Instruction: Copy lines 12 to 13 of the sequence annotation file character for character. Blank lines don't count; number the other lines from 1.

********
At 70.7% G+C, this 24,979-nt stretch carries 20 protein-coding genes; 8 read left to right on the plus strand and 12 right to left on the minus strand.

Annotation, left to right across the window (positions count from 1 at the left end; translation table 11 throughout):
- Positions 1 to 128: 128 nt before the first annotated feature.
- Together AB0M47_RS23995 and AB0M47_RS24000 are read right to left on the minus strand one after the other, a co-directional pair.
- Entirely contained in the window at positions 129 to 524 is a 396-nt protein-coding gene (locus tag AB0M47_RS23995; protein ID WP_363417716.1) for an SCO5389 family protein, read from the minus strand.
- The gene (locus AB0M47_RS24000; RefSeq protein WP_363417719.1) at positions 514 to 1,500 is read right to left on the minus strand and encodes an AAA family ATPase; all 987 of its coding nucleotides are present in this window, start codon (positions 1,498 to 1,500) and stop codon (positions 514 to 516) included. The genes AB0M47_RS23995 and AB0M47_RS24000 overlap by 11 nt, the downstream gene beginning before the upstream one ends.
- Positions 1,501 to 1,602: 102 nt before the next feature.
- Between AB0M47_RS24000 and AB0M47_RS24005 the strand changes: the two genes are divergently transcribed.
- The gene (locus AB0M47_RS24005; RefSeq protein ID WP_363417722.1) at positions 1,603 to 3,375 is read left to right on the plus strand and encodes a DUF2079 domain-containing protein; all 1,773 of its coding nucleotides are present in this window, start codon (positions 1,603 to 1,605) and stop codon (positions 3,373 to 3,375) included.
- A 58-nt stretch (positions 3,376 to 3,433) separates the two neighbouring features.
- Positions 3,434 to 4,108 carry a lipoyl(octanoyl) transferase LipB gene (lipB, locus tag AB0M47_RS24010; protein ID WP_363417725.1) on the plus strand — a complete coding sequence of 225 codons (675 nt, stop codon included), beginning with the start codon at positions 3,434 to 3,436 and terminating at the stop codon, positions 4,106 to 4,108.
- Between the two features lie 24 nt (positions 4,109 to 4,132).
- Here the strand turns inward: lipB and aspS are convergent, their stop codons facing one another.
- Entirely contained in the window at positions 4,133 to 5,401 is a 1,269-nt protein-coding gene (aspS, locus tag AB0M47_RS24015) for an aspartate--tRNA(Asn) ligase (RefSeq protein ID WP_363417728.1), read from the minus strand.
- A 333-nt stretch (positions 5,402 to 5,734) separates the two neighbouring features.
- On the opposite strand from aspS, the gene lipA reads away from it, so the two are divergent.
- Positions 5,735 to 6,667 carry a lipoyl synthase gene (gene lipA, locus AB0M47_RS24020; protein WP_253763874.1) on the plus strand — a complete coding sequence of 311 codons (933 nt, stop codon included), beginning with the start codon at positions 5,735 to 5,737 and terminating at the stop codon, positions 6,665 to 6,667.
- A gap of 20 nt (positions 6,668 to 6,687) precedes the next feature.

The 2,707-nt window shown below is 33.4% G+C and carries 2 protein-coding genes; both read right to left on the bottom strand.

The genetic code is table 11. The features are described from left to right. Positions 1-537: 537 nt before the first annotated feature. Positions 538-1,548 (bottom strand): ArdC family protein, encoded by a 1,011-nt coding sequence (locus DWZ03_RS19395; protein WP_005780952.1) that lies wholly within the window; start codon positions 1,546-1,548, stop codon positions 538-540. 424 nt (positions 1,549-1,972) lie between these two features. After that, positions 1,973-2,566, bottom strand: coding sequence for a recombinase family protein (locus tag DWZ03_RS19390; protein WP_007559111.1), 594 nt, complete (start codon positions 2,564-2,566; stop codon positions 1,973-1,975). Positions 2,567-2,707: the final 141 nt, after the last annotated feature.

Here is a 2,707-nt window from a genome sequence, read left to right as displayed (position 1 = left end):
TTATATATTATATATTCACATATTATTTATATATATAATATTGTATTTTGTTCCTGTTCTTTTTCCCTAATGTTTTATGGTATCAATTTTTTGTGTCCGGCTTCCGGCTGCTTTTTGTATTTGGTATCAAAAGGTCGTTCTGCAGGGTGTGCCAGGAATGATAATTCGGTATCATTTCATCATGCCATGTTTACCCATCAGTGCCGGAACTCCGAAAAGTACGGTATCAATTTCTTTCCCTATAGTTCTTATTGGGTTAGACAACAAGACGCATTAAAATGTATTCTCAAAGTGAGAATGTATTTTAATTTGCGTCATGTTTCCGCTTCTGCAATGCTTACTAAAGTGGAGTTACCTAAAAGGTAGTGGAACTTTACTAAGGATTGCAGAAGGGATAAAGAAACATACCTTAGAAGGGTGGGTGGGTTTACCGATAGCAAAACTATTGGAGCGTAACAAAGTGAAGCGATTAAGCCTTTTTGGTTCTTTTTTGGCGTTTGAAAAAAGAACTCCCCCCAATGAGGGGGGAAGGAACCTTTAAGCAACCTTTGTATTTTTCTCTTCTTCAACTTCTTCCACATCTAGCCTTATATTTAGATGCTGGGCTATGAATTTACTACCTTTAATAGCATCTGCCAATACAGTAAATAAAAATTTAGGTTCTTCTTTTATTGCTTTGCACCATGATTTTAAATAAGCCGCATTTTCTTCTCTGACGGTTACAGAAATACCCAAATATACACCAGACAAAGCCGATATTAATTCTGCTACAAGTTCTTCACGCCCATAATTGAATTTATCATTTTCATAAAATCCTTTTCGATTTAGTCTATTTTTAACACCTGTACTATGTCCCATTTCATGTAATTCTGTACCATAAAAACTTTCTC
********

- Between the two features lie 24 nt (positions 4,109 to 4,132).
- Here the strand turns inward: lipB and aspS are convergent, their stop codons facing one another.